The TMZ headline was certainly not kind, polite or diplomatic, but rogues, miscreants and thieves do not deserve pleasant or respectful obituaries. When Bernie Madoff dies, he will be called a swindler, because he was one. When Anthony Weiner passes on, he will be noted as the “sexting Congressman,” because that was his legacy. Monica Lewinsky will be eulogized in the press as Clinton’s intern plaything, or something nastier: what else should she be remembered for? Marion Barry could have earned a headline describing him as a transformative mayor of the nation’s Capital, for he had the ability to be that and more. Barry chose to be the Crack Mayor instead.

Ashlea should have sent him a petition about forty years ago, demanding that he stop being such a jerk.

________________

Pointer: Mediaite

 

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Filed under Character, Ethics Dunces, Etiquette and manners, Government & Politics, Journalism & Media, Leadership, The Internet

Uber Ethics: Emil Michael Has To Go

Uber logo

What a dilemma. You are a 17 billion dollar technology firm, known for developing the technology application that supports the burgeoning car-hiring business, and most recently for expanding into music streaming by partnering with Spotify. Then one of your key executives is recorded, Mitt Romney-style, as he tells a reporter at a business gathering that the company should deal with negative publicity by doing “opposition research” on reporters and exposing their private lives in retaliation. Now what?

This is where hot tech start-up Uber is at the moment. The executive is Uber Vice President Emil Michael, a key figure in the company’s growth and success.  At a private company dinner in New York, he speculated that Uber could spend $1 million to hire a team to do the equivalent of “opposition research” on journalists who were critical of Uber, to dig into their private lives and family secrets. A reporter from BuzzFeed who was a guest at the event made Michael’s off-the-cuff comments public, setting off several rounds of high visibility attacks from various quarters—Sen. Al Franken called for an investigation—and apologies from Uber management, including Michael, whose statement said…

“The remarks attributed to me at a private dinner – borne out of frustration during an informal debate over what I feel is sensationalistic media coverage of the company I am proud to work for – do not reflect my actual views and have no relation to the company’s views or approach. They were wrong no matter the circumstance and I regret them.”

I rate this a category 7 apology on the Ethics Alarms apology scale: Continue reading

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Filed under Business & Commercial, Character, Journalism & Media, Leadership

Comment of the Day: On Cosby, Clinton, And An Ethics Dunce Convention In Melbourne, Florida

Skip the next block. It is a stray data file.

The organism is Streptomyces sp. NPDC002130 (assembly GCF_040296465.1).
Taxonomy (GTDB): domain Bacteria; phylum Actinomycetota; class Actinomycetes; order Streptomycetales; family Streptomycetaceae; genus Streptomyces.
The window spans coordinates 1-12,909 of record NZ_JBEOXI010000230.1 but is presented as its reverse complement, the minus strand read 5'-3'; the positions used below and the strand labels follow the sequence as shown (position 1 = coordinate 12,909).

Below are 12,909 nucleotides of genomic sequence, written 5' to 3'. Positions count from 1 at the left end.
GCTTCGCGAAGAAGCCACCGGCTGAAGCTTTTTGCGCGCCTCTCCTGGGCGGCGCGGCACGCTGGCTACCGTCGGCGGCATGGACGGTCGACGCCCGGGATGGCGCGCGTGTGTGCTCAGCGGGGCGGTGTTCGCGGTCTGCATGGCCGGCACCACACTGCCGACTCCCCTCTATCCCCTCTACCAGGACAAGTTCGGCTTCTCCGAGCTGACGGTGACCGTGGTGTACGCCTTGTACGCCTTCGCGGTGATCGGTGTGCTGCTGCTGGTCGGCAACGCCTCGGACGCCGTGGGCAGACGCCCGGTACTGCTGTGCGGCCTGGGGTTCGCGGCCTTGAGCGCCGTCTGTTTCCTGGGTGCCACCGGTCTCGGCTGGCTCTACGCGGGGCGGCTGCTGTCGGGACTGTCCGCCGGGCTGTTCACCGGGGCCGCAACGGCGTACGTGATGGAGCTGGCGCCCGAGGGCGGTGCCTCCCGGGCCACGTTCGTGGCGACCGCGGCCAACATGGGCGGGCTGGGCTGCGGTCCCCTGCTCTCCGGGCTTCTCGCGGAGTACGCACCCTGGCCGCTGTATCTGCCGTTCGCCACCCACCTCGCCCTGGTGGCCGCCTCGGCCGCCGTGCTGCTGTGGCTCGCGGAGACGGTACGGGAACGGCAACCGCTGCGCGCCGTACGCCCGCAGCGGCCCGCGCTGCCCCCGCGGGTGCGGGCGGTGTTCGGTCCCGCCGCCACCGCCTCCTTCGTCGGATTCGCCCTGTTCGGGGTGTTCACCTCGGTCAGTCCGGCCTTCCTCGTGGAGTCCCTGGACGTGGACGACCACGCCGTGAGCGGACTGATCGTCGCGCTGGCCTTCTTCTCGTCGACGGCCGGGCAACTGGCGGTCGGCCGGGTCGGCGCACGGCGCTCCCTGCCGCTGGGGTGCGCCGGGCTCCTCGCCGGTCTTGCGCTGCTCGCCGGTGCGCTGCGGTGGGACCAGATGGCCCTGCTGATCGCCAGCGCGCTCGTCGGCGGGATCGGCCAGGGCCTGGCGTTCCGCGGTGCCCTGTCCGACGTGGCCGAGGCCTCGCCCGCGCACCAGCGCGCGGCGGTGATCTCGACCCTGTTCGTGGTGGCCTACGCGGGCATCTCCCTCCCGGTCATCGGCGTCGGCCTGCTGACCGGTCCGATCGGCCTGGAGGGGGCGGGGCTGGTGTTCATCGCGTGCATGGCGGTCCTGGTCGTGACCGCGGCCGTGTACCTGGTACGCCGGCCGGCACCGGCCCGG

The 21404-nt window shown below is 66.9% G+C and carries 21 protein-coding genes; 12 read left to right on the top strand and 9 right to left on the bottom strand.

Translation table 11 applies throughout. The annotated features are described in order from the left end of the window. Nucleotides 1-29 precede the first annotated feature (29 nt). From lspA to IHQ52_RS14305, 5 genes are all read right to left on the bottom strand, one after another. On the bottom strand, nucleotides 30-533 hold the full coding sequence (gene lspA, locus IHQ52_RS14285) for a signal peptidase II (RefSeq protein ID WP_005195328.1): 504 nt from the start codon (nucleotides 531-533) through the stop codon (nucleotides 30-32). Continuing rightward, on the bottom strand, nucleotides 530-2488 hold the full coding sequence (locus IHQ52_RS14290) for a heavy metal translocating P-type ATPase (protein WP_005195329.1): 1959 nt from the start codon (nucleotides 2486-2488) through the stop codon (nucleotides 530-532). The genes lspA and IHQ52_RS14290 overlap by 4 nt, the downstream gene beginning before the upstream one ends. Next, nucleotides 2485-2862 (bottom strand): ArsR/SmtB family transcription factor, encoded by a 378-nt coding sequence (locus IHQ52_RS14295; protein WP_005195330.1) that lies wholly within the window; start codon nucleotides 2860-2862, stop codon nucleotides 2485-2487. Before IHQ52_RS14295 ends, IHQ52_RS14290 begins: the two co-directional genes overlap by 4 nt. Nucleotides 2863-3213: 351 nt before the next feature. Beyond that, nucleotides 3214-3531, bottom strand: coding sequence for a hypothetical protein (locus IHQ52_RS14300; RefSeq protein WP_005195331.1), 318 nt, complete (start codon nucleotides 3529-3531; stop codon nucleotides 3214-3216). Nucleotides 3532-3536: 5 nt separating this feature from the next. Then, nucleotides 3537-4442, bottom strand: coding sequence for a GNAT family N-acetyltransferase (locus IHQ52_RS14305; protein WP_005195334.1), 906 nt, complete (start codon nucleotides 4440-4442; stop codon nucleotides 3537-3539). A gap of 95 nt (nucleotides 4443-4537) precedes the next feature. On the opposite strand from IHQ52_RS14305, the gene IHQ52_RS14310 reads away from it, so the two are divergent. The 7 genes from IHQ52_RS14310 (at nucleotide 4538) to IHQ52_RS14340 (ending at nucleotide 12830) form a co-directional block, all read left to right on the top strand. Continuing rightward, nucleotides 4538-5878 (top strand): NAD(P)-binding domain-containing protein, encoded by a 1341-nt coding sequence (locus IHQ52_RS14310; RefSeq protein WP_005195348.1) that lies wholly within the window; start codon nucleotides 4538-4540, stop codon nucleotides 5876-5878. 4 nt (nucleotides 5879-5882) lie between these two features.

Why can't a serial rapist be funny and cute?

Why can’t a serial rapist be funny and cute?

Frequent commenter aaronpaschal weighed in with this rich post on the Bill Cosby matter. I will hold my response to the end, because there is much to consider here, and much I disagree with. However, aaron has articulated well the thoughts many are having about the Cos, and I am grateful for the exposition. Here is his Comment of the Day regarding the post, On Cosby, Clinton, And An Ethics Dunce Convention In Melbourne, Florida.

I don’t know if I fully believe the allegations. I don’t know if the girls and women involved should bear some responsibility for choosing to become impaired. I don’t know if Cosby’s career will long survive this uproar – Netflix is dropping all of Cosby’s works in response, and that’ll cost someone a pretty penny.

But I do know that I don’t feel completely at ease with the notion that he faces ruin. That there is no evidence, no words, nothing he could present in his own defense. No courtroom, no trial, no lawyers. That the man who allegedly committed these acts did so a lifetime ago. I’ll admit that the women who have come out don’t have much tangibly to gain – but I also know all too well that revenge, hatred, defending existent lies, even merely time in the spotlight can be powerful motivators for some people (bearing in mind that pursuing justice, speaking the truth, and protecting the innocent are well – it could be any of them, all of them, or more.) There must, however, be SOME motive somewhere, or they would not be stepping forward – if there was truly nothing to gain.

But I do know that his works have always made me laugh, and I will appreciate them for years to come. I know I’ve heard wisdom from him, and these crimes don’t change the wisdom, either. I might not choose to leave my daughter alone with him. And I know that the court of public opinion makes very few wise choices, it is a terrible thing to be tried by it, guilty or innocent, and true justice is rarely found there.

Continue reading

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Filed under Arts & Entertainment, Character, Comment of the Day, Gender and Sex, History, Humor and Satire, Law & Law Enforcement, Popular Culture, U.S. Society